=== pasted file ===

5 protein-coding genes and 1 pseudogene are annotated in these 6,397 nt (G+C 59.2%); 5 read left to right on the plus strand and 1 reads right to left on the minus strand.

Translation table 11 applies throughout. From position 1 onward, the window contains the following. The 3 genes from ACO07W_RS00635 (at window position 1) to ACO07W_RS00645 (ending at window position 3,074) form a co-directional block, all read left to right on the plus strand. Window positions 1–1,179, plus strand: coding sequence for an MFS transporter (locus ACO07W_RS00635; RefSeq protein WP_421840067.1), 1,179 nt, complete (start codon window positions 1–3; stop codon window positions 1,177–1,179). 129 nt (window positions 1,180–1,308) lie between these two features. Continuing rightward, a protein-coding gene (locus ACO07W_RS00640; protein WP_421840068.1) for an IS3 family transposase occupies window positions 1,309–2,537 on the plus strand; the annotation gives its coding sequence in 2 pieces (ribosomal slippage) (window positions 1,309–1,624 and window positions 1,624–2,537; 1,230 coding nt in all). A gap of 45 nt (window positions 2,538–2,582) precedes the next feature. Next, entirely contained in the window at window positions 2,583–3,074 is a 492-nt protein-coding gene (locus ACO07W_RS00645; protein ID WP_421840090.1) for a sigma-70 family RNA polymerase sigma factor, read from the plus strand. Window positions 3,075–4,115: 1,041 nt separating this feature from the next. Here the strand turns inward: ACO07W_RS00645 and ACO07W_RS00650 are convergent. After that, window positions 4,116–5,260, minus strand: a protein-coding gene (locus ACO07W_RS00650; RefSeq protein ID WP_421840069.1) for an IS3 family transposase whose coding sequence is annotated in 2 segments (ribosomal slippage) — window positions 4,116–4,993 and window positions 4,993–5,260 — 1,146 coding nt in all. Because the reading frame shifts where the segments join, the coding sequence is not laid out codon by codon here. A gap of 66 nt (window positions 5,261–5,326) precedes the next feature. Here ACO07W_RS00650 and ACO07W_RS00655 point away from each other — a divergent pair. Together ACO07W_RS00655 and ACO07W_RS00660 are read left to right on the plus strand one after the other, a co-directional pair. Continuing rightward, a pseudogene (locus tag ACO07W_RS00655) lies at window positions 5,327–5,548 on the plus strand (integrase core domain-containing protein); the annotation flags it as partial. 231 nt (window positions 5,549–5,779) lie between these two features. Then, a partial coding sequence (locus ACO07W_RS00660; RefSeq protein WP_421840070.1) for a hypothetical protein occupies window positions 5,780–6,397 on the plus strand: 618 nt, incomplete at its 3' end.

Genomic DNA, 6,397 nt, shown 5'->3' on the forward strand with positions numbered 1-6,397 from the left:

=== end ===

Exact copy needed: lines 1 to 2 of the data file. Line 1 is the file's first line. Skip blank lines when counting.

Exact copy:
5 protein-coding genes and 1 pseudogene are annotated in these 6,397 nt (G+C 59.2%); 5 read left to right on the plus strand and 1 reads right to left on the minus strand.

Translation table 11 applies throughout. From position 1 onward, the window contains the following. The 3 genes from ACO07W_RS00635 (at window position 1) to ACO07W_RS00645 (ending at window position 3,074) form a co-directional block, all read left to right on the plus strand. Window positions 1–1,179, plus strand: coding sequence for an MFS transporter (locus ACO07W_RS00635; RefSeq protein WP_421840067.1), 1,179 nt, complete (start codon window positions 1–3; stop codon window positions 1,177–1,179). 129 nt (window positions 1,180–1,308) lie between these two features. Continuing rightward, a protein-coding gene (locus ACO07W_RS00640; protein WP_421840068.1) for an IS3 family transposase occupies window positions 1,309–2,537 on the plus strand; the annotation gives its coding sequence in 2 pieces (ribosomal slippage) (window positions 1,309–1,624 and window positions 1,624–2,537; 1,230 coding nt in all). A gap of 45 nt (window positions 2,538–2,582) precedes the next feature. Next, entirely contained in the window at window positions 2,583–3,074 is a 492-nt protein-coding gene (locus ACO07W_RS00645; protein ID WP_421840090.1) for a sigma-70 family RNA polymerase sigma factor, read from the plus strand. Window positions 3,075–4,115: 1,041 nt separating this feature from the next. Here the strand turns inward: ACO07W_RS00645 and ACO07W_RS00650 are convergent. After that, window positions 4,116–5,260, minus strand: a protein-coding gene (locus ACO07W_RS00650; RefSeq protein ID WP_421840069.1) for an IS3 family transposase whose coding sequence is annotated in 2 segments (ribosomal slippage) — window positions 4,116–4,993 and window positions 4,993–5,260 — 1,146 coding nt in all. Because the reading frame shifts where the segments join, the coding sequence is not laid out codon by codon here. A gap of 66 nt (window positions 5,261–5,326) precedes the next feature. Here ACO07W_RS00650 and ACO07W_RS00655 point away from each other — a divergent pair. Together ACO07W_RS00655 and ACO07W_RS00660 are read left to right on the plus strand one after the other, a co-directional pair. Continuing rightward, a pseudogene (locus tag ACO07W_RS00655) lies at window positions 5,327–5,548 on the plus strand (integrase core domain-containing protein); the annotation flags it as partial. 231 nt (window positions 5,549–5,779) lie between these two features. Then, a partial coding sequence (locus ACO07W_RS00660; RefSeq protein WP_421840070.1) for a hypothetical protein occupies window positions 5,780–6,397 on the plus strand: 618 nt, incomplete at its 3' end.